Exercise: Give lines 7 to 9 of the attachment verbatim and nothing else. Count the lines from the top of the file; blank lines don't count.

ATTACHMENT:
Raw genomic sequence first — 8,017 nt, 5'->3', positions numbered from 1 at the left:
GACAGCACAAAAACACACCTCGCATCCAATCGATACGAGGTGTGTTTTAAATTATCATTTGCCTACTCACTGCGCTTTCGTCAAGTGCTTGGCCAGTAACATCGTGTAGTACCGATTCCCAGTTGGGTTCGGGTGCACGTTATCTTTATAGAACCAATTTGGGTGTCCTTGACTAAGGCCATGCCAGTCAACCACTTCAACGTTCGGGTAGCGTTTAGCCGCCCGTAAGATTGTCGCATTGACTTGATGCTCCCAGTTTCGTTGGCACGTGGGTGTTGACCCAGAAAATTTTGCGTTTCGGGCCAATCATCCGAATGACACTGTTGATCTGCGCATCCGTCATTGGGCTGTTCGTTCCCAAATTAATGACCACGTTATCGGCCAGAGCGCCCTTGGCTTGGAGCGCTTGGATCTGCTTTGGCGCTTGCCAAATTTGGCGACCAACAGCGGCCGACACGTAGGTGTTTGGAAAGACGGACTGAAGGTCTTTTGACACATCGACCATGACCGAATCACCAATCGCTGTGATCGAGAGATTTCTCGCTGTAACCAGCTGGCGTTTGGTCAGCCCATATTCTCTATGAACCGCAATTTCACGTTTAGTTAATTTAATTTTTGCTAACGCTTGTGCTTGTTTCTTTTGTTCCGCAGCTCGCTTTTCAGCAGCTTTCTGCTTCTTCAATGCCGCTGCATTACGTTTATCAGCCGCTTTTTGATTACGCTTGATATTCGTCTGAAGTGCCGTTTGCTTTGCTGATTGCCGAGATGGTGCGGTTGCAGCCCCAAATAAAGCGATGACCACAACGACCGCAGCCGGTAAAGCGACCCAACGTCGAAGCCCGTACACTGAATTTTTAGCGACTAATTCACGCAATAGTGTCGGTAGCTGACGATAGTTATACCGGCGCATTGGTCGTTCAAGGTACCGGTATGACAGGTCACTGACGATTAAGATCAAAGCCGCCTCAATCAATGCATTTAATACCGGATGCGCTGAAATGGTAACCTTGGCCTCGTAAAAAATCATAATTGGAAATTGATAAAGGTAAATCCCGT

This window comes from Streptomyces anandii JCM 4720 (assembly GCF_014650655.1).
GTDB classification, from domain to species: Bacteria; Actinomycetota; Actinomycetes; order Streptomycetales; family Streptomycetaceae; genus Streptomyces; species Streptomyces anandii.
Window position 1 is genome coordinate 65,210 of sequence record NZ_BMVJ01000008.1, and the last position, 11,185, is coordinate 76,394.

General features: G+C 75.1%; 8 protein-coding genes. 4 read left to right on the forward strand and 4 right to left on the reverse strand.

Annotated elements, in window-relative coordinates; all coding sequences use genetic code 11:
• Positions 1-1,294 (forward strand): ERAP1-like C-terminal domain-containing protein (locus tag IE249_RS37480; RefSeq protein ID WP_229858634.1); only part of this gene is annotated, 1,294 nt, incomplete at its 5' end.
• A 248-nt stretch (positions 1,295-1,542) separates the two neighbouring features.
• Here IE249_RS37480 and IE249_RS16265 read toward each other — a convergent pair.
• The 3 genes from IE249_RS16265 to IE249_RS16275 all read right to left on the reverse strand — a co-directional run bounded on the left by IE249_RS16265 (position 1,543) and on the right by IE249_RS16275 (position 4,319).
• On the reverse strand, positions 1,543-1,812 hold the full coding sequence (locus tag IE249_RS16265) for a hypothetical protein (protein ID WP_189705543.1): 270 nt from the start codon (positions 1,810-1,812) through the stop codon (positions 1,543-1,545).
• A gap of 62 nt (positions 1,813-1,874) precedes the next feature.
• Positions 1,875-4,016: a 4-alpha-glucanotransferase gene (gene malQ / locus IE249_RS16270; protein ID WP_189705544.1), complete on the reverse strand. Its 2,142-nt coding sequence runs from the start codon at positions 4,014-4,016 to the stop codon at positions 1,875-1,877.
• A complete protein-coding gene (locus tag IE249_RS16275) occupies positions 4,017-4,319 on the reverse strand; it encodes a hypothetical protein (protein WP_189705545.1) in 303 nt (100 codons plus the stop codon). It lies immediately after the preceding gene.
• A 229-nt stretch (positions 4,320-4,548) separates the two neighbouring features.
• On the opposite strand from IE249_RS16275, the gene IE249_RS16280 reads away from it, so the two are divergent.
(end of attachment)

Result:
Annotated elements, in window-relative coordinates; all coding sequences use genetic code 11:
• Positions 1-1,294 (forward strand): ERAP1-like C-terminal domain-containing protein (locus tag IE249_RS37480; RefSeq protein ID WP_229858634.1); only part of this gene is annotated, 1,294 nt, incomplete at its 5' end.
• A 248-nt stretch (positions 1,295-1,542) separates the two neighbouring features.